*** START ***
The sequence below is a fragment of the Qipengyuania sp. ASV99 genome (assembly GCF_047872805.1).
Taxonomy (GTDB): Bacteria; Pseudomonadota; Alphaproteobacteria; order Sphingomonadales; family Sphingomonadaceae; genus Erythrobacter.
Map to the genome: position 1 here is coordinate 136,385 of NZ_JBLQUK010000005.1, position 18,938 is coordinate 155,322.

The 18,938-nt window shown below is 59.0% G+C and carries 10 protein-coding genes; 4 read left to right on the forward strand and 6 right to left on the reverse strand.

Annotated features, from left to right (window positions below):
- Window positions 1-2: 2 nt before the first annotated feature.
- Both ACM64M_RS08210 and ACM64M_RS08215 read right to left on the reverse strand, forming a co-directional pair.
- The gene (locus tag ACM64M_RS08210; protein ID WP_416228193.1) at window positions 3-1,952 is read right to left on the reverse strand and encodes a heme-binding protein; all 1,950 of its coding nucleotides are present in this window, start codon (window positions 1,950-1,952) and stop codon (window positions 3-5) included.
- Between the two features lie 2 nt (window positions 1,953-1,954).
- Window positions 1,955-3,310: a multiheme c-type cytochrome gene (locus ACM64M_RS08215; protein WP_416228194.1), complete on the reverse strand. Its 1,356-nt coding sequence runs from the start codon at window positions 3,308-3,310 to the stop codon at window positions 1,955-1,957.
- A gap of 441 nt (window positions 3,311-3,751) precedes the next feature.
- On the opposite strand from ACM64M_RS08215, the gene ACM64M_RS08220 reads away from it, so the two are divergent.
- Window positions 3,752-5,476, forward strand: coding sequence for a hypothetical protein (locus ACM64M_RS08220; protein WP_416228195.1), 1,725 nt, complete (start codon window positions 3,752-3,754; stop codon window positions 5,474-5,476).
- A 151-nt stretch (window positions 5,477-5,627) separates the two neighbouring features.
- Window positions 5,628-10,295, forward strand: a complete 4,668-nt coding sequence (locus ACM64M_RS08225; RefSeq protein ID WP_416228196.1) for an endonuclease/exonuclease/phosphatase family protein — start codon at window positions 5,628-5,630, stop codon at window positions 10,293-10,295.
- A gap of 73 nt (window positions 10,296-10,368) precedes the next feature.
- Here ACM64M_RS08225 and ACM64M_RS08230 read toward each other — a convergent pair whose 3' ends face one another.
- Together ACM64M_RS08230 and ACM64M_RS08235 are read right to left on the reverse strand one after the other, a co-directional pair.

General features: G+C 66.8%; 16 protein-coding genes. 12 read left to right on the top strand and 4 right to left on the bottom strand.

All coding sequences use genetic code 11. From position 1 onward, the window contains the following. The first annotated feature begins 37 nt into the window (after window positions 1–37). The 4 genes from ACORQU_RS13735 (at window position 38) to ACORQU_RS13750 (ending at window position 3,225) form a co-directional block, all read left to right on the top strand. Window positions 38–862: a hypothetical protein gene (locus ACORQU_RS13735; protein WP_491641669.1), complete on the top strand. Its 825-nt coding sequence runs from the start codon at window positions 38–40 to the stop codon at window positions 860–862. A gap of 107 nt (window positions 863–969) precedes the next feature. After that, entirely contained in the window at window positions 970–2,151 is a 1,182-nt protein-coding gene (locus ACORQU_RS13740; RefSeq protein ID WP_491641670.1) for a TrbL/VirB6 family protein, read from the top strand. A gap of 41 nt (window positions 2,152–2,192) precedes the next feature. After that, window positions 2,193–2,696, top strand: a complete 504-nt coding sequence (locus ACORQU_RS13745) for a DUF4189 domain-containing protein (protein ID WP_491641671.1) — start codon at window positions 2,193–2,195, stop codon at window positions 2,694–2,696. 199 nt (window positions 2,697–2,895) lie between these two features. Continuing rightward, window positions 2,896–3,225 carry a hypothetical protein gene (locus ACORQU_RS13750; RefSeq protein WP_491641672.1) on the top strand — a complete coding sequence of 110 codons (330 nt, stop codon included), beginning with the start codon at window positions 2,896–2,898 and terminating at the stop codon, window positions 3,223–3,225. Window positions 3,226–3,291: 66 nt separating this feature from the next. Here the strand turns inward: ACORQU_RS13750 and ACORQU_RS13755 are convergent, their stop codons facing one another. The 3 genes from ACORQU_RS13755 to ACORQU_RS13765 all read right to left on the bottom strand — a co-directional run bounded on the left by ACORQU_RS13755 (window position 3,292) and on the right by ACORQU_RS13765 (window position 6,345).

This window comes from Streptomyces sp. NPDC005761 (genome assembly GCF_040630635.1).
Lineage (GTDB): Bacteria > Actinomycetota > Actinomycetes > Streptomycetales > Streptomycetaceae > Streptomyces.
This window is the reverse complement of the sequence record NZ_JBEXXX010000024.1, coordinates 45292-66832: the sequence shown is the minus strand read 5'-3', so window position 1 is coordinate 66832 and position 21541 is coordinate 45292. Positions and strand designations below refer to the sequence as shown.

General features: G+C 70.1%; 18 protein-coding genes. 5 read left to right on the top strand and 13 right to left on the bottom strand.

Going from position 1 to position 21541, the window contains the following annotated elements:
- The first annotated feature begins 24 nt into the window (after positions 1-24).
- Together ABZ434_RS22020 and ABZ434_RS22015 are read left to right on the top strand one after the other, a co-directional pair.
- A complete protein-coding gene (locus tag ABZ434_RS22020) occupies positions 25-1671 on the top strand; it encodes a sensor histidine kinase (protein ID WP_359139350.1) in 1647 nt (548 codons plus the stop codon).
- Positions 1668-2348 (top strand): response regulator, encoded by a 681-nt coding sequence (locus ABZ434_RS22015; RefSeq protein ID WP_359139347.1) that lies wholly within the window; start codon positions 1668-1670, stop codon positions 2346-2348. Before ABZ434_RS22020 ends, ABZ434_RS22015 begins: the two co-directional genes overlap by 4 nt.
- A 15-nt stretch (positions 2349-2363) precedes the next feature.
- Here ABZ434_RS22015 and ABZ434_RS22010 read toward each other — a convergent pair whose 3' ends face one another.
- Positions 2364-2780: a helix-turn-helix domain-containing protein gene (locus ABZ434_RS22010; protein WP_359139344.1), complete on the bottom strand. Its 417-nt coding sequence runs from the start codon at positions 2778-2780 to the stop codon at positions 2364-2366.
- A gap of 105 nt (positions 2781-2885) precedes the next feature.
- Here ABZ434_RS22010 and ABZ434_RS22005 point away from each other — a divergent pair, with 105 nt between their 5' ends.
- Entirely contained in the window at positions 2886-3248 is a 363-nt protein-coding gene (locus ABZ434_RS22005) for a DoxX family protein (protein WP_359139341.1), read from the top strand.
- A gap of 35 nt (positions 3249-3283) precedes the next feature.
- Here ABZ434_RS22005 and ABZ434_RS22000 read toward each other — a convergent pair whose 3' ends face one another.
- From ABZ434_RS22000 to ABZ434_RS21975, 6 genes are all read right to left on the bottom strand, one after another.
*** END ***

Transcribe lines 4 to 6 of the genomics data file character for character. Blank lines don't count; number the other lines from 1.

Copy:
The 18,938-nt window shown below is 59.0% G+C and carries 10 protein-coding genes; 4 read left to right on the forward strand and 6 right to left on the reverse strand.

Annotated features, from left to right (window positions below):
- Window positions 1-2: 2 nt before the first annotated feature.